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Brian Kenyon, CFO at The Rock &spamp; Roll Hall of Fame and Museum, says a nonprofit exists &spamp;ldquo;[to further a] mission, and your purpose [as CFO] is to deliver that mission to the people who consume it.&spamp;rdquo;

15Dec

Name: Brian Kenyon
Position: CFO of The Rock & Roll Hall of Fame and Museum
Previous Positions: VP of finance and administration at The Rock & Roll Hall of Fame; VP of finance at International Total Services, an aviation staffing company; director of financial analysis at Signature Brands; staff accountant at NACCO Industries, a manufacturing and mining company; auditor at Coopers & Lybrand
Notable For: His experience in both the nonprofit and for-profit arenas.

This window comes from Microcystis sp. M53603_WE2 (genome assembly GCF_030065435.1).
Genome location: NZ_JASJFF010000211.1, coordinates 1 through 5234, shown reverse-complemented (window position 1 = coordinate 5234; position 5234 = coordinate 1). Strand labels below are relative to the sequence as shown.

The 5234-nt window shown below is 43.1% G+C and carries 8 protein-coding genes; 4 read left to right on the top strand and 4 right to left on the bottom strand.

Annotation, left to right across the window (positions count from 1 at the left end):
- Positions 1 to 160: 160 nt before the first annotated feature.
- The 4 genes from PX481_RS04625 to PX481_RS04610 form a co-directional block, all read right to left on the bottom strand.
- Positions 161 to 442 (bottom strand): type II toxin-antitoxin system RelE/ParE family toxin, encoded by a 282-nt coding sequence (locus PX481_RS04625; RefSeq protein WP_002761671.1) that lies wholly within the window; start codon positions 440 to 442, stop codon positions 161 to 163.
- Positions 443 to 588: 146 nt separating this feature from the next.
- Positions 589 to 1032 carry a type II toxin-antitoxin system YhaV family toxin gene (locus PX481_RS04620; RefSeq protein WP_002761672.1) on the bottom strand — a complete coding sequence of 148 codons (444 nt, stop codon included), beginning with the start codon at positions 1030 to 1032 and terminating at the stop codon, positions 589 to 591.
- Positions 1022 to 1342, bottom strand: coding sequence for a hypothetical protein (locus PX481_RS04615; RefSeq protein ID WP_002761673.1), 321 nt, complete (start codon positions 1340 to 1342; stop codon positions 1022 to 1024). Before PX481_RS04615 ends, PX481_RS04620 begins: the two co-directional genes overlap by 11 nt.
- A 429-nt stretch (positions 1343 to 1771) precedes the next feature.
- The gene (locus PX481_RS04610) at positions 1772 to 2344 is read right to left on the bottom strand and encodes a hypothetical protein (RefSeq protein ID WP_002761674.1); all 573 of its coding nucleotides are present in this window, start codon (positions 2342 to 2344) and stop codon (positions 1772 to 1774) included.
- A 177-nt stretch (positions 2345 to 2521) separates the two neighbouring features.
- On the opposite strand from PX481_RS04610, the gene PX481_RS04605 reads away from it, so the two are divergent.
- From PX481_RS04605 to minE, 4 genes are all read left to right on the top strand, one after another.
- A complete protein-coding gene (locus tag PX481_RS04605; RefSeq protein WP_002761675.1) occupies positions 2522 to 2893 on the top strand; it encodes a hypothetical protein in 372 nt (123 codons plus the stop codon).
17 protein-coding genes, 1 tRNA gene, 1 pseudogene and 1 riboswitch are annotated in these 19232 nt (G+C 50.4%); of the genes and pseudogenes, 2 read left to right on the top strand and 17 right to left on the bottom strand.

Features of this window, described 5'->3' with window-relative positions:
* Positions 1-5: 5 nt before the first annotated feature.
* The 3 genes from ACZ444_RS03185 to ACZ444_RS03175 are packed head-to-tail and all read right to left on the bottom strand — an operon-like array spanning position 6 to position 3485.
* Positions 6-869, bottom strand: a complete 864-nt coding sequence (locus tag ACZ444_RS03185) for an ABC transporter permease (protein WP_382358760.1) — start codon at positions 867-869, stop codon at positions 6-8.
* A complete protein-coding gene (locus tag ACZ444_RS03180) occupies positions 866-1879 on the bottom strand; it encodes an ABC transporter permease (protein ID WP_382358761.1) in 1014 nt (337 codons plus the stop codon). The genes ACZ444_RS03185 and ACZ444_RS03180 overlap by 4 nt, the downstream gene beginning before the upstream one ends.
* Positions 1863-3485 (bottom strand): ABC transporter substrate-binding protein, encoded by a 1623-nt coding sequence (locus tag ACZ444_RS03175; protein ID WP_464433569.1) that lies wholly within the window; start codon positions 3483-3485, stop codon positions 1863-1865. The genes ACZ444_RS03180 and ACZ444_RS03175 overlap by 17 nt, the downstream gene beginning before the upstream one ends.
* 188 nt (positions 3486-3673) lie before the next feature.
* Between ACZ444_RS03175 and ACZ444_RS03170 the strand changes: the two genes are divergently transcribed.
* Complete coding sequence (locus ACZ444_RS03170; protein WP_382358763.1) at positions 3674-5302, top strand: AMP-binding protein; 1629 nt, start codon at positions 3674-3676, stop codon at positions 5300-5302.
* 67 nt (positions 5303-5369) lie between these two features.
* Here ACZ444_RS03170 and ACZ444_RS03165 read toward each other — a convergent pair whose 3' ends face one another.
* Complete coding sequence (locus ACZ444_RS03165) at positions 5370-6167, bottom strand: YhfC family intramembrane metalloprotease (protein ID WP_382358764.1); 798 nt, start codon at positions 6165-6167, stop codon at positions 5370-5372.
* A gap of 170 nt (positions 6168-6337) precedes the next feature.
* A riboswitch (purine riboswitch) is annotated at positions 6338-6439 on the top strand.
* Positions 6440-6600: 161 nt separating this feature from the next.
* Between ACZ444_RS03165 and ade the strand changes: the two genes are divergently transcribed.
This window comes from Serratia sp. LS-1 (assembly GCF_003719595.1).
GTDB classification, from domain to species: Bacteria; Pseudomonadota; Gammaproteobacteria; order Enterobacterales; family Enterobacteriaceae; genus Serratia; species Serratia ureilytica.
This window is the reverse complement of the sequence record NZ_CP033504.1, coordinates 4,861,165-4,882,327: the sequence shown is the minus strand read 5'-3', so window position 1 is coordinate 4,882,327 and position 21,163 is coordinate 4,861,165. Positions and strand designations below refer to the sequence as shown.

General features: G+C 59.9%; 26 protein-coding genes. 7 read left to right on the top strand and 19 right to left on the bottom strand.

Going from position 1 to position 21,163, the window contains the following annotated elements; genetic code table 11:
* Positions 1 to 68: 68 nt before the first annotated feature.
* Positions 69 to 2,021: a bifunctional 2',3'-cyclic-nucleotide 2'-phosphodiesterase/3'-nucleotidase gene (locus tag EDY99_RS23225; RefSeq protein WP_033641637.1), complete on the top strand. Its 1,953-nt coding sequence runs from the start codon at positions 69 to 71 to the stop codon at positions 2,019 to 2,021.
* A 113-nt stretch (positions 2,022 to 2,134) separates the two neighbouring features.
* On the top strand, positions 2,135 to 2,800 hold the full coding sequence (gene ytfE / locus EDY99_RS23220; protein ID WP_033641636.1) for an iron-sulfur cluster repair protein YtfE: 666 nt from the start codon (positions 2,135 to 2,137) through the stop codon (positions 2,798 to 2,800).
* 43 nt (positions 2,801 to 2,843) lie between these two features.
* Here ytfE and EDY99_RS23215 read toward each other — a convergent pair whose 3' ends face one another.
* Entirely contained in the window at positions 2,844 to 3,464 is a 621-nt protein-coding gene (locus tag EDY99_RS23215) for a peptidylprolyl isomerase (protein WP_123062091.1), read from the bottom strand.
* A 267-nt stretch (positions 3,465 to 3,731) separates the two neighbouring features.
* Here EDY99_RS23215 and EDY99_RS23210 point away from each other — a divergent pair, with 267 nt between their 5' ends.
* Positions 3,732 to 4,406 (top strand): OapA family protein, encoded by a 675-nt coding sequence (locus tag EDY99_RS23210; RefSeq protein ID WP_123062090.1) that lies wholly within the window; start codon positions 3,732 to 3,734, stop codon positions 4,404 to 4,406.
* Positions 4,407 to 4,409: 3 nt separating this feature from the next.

His Take-Away: A lot of people seem to think that being a CFO at a nonprofit is dramatically different than doing the same job at a for-profit company. But there are a lot more similarities than differences. The skills you develop in financial roles in terms of managing capital and risk, having good controls in place and transparency around your financial reporting — you need those skills in any institution. To me, the biggest difference is the driving force behind your decision making. At a nonprofit, you don’t have owners; you exist solely for furthering your mission, and your purpose is to deliver that mission to the people who consume it — in our case, our museum visitors and the people who come to our educational programs and use our library and archives. That really changes your risk/return analysis when you make decisions. You can undertake projects that may carry a low return profile because you don’t have to generate a set level of return. And you may not take as high a degree of risk, because you want to make sure you maintain the stability and strength of the institution for the long term.

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